Some dismiss them as worthless women’s chatter, but romance novels, crossing class and economic boundaries since the 18th century, have given creative and economic opportunities to thousands of women. Overcoming old ethnic and cultural limitations, these hugely popular novels are now featuring Latinas, African- Americans, and middle-aged heroines. Increasing numbers of themes and protagonists are Jewish, carrying stories that were sometimes hidden between the lines out onto the covers.
Often derisively mislabeled and misconstrued, a look at current plots and historical samples shows that the romance novel has consistently highlighted women’s self-reliance and self-respect since its first publication in 1740. Yet, it has taken 250 years to overtly add cultural diversity to its fictional world.
Historically, Jewish romance authors seem to have separated their Judaism from their writing, but each writer seems to have negotiated the divide in her own way. While Carly Phillips, whose recent novel, Under the Boardwalk (Phillips Warner, 2004), involves a Greek family in Vermont, chooses to keep her faith a private matter, Sari Robins says she approaches her “entire career from a Judaic home outlook.” Yet, Robins, whose One Wicked Night (Harper Collins, 2004) is an “Atlanta Woman Magazine” Favorite Book, avoids writing about “any specific religious practices…[I want] nobody to feel excluded.”
Asked to take Jewish content out of her first novel, The Fictitious Marquis (Avon, 1995), Alina Adams (nee Sivorinsky) writes, “My editor didn’t want to offend anyone. So, like my heroine, I decided that the next time I wrote a book featuring Jews, I would keep it a secret.” Since then she has masked the Jewish identities of her characters using “subtle hints scattered in the story—such as both characters agreeing to go to work on Christmas Day—to clue in the observant reader.”
Lately the door does seem to have opened wider for explicitly Jewish protagonists and storylines. “Jewish” titles themselves signal the breakthrough, like Melissa Senate’s The Solomon Sisters Wise Up and Laurie Gwen Shapiro’s The Matzo Ball Heiress, two recent romance comedies about independent Jewish women.
Best selling author and self-proclaimed “old hippie” Judith Arnold says, “Other cultures are interesting to me. Why shouldn’t my culture be interesting to others?” Sweet Light (Harlequin American, 1992) is a snowbound Hanukkah romance. Love In Bloom’s (MIRA, 2003) and its sequel. Blooming All Over (MIRA, 2004), feature a Jewish family running a Zabar’s-like deli on the Upper West Side in New York.
Rather than being sidelined, recent “Jewish” romance novels are widely marketed and recognized. Arnold’s Love in Bloom’s was a finalist for a 2003 RITA Award. The highest award in romance publishing, it is offered by the professional organization Romance Writers of America (RWA). Brenda Ray’s novel The Midwife’s Song: A Story of Moses’ Birth (Karmichael Press, 2004) received the Inspirational Reader’s Choice Award from Faith, Hope & Love, Inc, an RWA chapter of religious—primarily Christian— orientation.
Cultural diversity aside, is this literary genre “worthless women’s chatter?” With women in control as producers, sellers and consumers of a 1.63 billion dollar business, its strength and value are clear. Yet, romance authors have suffered the fate of women artists in every generation: their work, historically undervalued, is seldom reviewed or preserved.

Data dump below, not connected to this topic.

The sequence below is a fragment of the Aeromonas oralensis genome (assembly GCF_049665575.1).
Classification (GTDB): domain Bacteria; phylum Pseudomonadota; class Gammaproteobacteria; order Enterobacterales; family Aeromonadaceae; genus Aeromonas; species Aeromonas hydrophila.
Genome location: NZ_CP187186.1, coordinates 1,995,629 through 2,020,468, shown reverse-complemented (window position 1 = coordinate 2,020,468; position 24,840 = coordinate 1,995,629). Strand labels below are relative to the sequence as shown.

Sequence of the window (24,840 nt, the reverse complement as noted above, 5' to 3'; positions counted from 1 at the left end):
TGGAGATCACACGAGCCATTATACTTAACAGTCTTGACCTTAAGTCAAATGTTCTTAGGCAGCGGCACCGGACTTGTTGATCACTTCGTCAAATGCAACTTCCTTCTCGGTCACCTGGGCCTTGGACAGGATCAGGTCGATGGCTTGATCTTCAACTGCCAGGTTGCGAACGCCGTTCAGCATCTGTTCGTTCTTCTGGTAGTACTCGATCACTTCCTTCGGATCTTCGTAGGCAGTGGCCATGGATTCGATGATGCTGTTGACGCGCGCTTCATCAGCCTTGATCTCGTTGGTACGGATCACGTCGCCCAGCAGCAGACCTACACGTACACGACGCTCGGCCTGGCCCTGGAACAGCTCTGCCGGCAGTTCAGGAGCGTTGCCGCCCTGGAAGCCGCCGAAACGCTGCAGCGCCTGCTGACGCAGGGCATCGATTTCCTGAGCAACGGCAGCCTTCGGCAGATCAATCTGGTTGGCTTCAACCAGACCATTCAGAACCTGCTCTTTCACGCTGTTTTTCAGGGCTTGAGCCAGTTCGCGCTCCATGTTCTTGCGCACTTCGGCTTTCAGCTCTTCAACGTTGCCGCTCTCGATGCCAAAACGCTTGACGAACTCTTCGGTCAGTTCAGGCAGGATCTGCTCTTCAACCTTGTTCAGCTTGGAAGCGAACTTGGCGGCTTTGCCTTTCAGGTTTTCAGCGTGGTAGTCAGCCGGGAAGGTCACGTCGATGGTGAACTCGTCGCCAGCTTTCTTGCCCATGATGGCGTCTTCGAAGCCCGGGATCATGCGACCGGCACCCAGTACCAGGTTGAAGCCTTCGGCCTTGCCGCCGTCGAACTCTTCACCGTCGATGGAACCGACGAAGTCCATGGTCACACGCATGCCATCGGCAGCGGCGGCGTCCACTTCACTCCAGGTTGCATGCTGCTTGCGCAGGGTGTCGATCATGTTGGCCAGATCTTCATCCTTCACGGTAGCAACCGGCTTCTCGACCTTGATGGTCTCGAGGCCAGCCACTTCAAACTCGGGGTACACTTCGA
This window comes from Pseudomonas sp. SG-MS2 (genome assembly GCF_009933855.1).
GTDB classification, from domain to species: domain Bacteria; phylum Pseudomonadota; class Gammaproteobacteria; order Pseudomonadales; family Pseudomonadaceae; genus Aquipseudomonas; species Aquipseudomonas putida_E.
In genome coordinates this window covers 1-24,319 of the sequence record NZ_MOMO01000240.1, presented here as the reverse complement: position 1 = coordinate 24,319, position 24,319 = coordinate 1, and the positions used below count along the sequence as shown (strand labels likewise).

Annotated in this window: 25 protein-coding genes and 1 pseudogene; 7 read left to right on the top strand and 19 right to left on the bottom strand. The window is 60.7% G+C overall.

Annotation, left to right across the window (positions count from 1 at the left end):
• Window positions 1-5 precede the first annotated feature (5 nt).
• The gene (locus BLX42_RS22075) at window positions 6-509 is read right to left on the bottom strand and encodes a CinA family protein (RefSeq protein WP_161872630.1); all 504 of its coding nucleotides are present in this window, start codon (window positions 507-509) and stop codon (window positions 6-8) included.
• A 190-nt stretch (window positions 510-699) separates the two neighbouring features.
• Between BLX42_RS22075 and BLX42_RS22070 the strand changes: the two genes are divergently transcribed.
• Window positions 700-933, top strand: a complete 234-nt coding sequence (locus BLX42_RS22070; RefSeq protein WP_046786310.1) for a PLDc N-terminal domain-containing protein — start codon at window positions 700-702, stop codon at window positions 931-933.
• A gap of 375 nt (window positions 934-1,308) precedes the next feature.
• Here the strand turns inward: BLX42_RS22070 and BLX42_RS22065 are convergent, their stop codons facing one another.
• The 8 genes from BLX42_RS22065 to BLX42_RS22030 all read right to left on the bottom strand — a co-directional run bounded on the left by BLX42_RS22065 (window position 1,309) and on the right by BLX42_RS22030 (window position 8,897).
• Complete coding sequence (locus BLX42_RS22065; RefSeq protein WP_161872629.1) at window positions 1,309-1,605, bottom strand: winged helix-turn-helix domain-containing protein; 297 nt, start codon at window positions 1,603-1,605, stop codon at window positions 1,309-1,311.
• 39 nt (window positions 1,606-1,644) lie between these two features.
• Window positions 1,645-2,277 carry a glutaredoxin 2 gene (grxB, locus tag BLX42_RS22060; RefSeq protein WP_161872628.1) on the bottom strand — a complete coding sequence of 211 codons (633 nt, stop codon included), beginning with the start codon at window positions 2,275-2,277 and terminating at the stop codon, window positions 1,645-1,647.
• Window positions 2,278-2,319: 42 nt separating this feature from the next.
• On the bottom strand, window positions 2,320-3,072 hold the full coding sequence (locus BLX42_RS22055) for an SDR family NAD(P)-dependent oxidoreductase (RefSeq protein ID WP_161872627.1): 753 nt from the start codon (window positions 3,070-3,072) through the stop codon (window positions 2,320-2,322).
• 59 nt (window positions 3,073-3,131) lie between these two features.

RWA statistics show that more than 2,000 new romance titles are published each year; 34% of all popular fiction sales in this country, 54% of paperbacks. Doctors, teachers, athome mothers, women of every profession and background, including former Air Force Colonel Merline Lovelace, are writing for this genre. Nearly 9,000 have joined RWA.
A closer look at the field reveals more about its ideological underpinnings and appeal. Teri Sprackland, economic journalist and winner of RWA’s 2003 Veritas Award, sees the genre as “carrying forward a vast history in the women’s subculture…a ritual retelling of stories [to deal with] perennial issues not really resolved, such as the compromises of marriage.”
It is “women speaking to women about things that matter to women,” says Arnold. Her romance Barefoot in the Grass (Harlequin Superromances, 1996), for example, is about a woman grappling with the loss of her breast to cancer.
The novels contain two basic elements, according to RWA. One is the inextricably intertwined storyline and love interest; Two, is “an emotionally satisfying and optimistic ending.” Perhaps surprising is that “happily ever after” does not necessarily mean marriage in romance, especially in the Chic-Lit sub-genre, but “based on the idea of an innate emotional justice,” the only love worth having is a healthy, nurturing one of respect and mutual compromise.
The field itself seems to support a tremendously nurturing atmosphere for both writers and readers. A professional incubator, RWA mixes start-ups with multi-million dollar successes who literally instruct their competition at conferences, meetings, critique groups and Internet conversations. Veterans teach writing along with marketing skills.
Authors are in direct contact with readers via website contests, round robin writing and local events. This may explain the phenomenal growth and success of the romance genre as an art form and a business. It is a longstanding conversation creating and maintaining community as women regularly do
Jessica Davis Stein, a former psychotherapist turned author observes that “Women from vastly different cultures connect more easily than a man and a woman from the same background.”
Joyce Goodman is an artisan jeweler in New York, an avid reader of contemporary fiction, and supporter of LILITH’S annual fiction contest.; Anna Sugden lives in New Jersey where she writes contemporary, English romance novels and is an active member of her RWA chapter